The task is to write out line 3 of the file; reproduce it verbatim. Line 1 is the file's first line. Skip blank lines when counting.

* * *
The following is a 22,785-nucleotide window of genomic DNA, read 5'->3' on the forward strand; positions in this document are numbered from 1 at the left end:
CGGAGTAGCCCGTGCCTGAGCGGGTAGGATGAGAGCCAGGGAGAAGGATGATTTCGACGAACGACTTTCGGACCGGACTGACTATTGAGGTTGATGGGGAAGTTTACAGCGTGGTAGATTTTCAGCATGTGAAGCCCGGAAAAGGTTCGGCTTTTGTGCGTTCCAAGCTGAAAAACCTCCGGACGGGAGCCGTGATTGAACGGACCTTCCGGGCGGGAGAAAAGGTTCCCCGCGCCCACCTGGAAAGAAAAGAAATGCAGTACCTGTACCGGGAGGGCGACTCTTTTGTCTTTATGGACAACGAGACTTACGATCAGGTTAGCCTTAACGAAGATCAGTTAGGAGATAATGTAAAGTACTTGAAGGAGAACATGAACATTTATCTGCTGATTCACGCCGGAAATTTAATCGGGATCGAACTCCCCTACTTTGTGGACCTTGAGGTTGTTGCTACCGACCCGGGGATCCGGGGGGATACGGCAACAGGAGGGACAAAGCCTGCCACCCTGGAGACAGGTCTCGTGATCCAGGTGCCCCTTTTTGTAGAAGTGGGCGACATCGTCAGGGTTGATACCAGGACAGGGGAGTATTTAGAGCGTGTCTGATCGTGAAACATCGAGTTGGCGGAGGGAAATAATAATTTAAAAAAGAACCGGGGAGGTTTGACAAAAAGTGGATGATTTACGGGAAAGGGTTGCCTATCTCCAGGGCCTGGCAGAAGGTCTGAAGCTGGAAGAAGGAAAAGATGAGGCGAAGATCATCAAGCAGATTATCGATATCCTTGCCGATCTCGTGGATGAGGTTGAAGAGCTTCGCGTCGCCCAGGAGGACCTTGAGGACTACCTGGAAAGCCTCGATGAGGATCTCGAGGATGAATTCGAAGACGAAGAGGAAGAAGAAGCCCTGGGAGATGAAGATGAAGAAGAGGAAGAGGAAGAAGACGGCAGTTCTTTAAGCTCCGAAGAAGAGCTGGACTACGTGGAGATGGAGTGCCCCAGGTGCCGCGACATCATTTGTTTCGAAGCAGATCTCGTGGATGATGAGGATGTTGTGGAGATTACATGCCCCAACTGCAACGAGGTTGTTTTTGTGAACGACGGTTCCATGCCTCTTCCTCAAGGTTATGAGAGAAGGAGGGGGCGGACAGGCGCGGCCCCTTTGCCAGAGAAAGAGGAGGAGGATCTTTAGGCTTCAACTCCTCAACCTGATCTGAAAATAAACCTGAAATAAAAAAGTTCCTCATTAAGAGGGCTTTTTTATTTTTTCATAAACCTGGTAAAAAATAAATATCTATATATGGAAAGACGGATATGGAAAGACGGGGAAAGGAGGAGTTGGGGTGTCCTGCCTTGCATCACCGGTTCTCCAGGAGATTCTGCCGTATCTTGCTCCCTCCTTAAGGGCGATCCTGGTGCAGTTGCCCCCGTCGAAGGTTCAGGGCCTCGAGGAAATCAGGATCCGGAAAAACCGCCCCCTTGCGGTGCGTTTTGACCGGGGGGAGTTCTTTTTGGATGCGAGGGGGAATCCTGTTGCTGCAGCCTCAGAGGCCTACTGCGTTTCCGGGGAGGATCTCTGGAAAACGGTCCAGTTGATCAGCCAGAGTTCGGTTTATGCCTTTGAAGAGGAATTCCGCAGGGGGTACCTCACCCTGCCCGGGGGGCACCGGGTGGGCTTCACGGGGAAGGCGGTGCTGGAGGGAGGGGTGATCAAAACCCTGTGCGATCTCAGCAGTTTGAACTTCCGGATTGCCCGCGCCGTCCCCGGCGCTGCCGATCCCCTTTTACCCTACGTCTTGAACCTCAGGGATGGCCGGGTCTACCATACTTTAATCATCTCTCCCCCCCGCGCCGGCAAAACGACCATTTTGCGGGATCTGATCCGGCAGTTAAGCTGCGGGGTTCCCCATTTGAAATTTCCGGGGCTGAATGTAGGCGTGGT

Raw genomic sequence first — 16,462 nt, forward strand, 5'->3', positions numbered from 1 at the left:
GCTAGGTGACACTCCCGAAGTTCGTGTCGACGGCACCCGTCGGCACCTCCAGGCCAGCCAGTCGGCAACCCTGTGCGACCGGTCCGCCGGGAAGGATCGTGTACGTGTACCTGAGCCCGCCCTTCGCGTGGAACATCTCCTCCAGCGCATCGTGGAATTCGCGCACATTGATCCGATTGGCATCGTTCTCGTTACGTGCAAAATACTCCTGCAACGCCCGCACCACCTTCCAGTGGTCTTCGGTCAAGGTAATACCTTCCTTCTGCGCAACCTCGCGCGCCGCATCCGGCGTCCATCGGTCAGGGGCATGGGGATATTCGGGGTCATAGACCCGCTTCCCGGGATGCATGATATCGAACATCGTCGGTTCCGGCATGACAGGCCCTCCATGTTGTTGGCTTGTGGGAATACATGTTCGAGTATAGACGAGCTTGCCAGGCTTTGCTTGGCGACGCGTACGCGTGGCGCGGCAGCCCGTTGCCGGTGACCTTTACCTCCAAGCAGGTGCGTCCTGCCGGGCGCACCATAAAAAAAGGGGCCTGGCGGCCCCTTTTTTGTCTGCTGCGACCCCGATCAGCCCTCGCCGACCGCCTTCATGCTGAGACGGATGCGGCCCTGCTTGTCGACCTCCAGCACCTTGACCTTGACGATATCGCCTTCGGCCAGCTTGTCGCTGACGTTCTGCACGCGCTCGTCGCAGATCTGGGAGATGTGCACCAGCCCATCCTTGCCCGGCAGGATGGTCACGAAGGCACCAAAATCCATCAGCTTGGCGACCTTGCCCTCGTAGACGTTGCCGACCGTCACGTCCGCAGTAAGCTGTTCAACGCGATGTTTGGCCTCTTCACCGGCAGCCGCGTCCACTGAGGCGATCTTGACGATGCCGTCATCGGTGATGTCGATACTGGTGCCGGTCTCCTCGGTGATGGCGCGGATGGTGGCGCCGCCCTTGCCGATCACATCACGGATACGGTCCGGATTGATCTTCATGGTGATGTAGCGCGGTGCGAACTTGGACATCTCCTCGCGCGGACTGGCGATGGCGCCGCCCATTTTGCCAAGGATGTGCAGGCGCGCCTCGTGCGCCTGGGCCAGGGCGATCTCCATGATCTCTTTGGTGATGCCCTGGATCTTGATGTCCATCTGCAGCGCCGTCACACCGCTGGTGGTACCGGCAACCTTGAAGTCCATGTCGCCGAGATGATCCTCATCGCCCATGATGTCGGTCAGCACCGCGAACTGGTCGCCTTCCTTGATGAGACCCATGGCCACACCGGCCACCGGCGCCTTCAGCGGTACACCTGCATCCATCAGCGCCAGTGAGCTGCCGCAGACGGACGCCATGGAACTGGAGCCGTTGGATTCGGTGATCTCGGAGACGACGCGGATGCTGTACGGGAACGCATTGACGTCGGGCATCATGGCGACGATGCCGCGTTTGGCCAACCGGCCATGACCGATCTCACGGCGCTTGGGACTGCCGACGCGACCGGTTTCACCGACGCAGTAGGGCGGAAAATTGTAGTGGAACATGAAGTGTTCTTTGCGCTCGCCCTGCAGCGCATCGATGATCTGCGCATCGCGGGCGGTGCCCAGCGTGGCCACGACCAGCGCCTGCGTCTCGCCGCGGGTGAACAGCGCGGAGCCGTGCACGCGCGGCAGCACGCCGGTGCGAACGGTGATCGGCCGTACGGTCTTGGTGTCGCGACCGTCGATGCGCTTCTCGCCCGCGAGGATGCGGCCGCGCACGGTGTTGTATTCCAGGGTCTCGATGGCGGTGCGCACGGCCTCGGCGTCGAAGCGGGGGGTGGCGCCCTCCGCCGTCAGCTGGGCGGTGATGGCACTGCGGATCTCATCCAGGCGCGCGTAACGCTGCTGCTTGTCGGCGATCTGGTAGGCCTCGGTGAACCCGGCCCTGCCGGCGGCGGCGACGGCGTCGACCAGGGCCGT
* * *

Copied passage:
Raw genomic sequence first — 16,462 nt, forward strand, 5'->3', positions numbered from 1 at the left: